Understanding History
The Principle of Simplicity

William of Occam

Two principles mentioned in these notes are old enough to have Latin formulations. One is associated with William of Occam (variously spelled). In one version, it runs thus:

Entia non sunt multiplicanda praeter necessitatem.

Or, "entities should not be multiplied beyond what is necessary." A historical explanation should not be more complicated than it needs to be, to cover the observed facts. It is the first of the Rules of Reasoning in Philosophy which begins the third section of Isaac Newton's Principia Mathematica. Newton's statement is:

Rule 1. We are to admit no more causes of natural things than such as are both true and sufficient to explain their appearances. To this purpose the philosophers say that Nature does nothing in vain, and more is in vain when less will serve; for Nature is pleased with simplicity, and affects not the pomp of superfluous causes.

The simpler theory is better that the more complicated theory. All this has its intuitive appeal. A difficulty arises when we try to be precise about what we mean by "more complicated," and thus what we mean by "simpler."

The Copernican conception can be used as an example. Ptolemaic astronomy posited circular orbits for the planets, because the circle was considered the most perfect shape, and the universe was considered to be a perfect creation. Differences between these theoretical circular orbits and the observed motions of the planets led to the positing of epicycles, additional circular orbits superimposed on the basic one. One set of epicycles did not quite suffice to account for the actual motions, so other epicycles were added to the system. Eventually the agreement with observation was fairly good, though never perfect. Copernicus's contribution was to notice that the assumption of an elliptical orbit accounted at once for the actual observed motion. He was able to get rid of the epicycles. A single equation, not a nest of equations, governed planetary motion.

Someone might object: This violates the principle of simplicity, because the equation of a circle:

x² + y² = a²

is simpler than the equation of an ellipse:

x²/a² + y²/b² = 1

That judgement would be wrong. Simplicity is not to be judged by the elements of the system, but by the complexity of the system. An orbit plus modifications is more complicated than an orbit by itself. Since the (elliptical) orbit by itself will account for observations, the modifications of the (circular) orbit are unnecessary. They are excrescences. Occam's razor will accordingly shear them off.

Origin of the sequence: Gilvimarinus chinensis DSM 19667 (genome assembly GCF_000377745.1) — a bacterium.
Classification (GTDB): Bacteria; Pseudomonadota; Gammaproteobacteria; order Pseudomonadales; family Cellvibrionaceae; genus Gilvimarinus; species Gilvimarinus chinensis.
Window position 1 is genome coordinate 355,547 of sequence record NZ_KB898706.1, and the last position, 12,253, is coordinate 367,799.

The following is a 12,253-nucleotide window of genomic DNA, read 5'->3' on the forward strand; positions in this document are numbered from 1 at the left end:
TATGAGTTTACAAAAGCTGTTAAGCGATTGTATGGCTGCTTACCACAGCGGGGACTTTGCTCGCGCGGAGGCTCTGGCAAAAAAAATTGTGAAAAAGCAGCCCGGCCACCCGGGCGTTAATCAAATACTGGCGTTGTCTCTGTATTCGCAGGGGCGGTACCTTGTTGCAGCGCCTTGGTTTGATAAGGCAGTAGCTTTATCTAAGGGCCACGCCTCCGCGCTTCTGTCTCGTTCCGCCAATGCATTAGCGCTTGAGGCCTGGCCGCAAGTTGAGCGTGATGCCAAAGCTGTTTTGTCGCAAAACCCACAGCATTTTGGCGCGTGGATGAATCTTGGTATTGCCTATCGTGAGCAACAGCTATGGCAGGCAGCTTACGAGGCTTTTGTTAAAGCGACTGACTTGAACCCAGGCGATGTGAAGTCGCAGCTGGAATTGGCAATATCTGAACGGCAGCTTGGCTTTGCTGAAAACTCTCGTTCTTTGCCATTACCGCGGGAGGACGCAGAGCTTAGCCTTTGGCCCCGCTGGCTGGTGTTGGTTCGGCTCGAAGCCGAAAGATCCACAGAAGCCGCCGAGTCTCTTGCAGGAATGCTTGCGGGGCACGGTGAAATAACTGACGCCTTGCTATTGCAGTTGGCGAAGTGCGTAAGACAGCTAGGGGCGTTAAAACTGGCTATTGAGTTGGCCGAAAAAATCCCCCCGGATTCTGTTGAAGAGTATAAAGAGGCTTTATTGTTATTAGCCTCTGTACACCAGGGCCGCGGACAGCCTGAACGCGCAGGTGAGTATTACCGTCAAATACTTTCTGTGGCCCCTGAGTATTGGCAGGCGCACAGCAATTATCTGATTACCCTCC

Laplace's masterpiece Mécanique Céleste (1799-1825) applied Newtonian principles to all celestial motions. He made few and simple assumptions, among them that Newtonian gravity held throughout the system. Napoleon, to whom he presented an abridged account (Exposition du Système du Monde, 1796), famously remarked, "You have written this huge book on the system of the world without once mentioning the author of the universe." Laplace's equally famous reply took a certain amount of nerve:

Sire, je n'avais pas besoin de cette hypothèse

The assumption of universal gravitation sufficed. He did not need the God hypothesis.


Occam's razor is often wrongly applied. The key is the the phrase "praeter necessitatem" in the Latin formula. Not all complications are forbidden. On the contrary, complications necessary to cover the facts are not only allowed but required. However simple or even beautiful a theory may be, if it does not cover the facts, it is not viable. A complex theory may be a sign that the thing it is trying to explain is not yet deeply understood. But it may also be the correct explanation of a genuinely complex phenomenon.

To many, "simple" means nothing more than "familiar." A familiar theory is simple because it requires no mental effort. This is not the sort of simplicity envisioned by the principle. Historians should never make things simpler than they are, either for their own convenience or for that of their students. Those who are incapable of making a further effort of thought, those who cannot update their familiar notions, are disqualified from having opinions in the first place, let alone retailing those opinions to others.

The fallacy of a too simple theory was understood by the ancients.

You can't talk of ocean with a frog in a well: he is confined to his own space. You can't talk of ice with a summer insect: he is limited to his own season. You can't talk of the Way to a quiddling scholar: he is bound by his own knowledge. (Jwangdz 17:1a)

This is merely using a tube to peep at the sky, or an awl to probe the depth of the earth. Are they not too small for the purpose? (Jwangdz 17:4)

As for the dangers of not recognizing what work is being done by the seemingly unused parts of a theory (or a physical situation), we have this:

The earth is nothing if not wide and vast. The amount of it a man uses is no more than what he actually puts his foot on. But if you dug away the earth from around his foot, all the way down to the Yellow Springs, would the man still be able to use it? (Jwangdz 26:7)

First, one must be judicious in including enough data, and in choosing an analysis adequate to the range of the data. Next, one must be subtle in assessing the functions of the elements in the resulting explanation. Once one has met these basic requirements, useless elements may safely be eliminated by Occam's razor.

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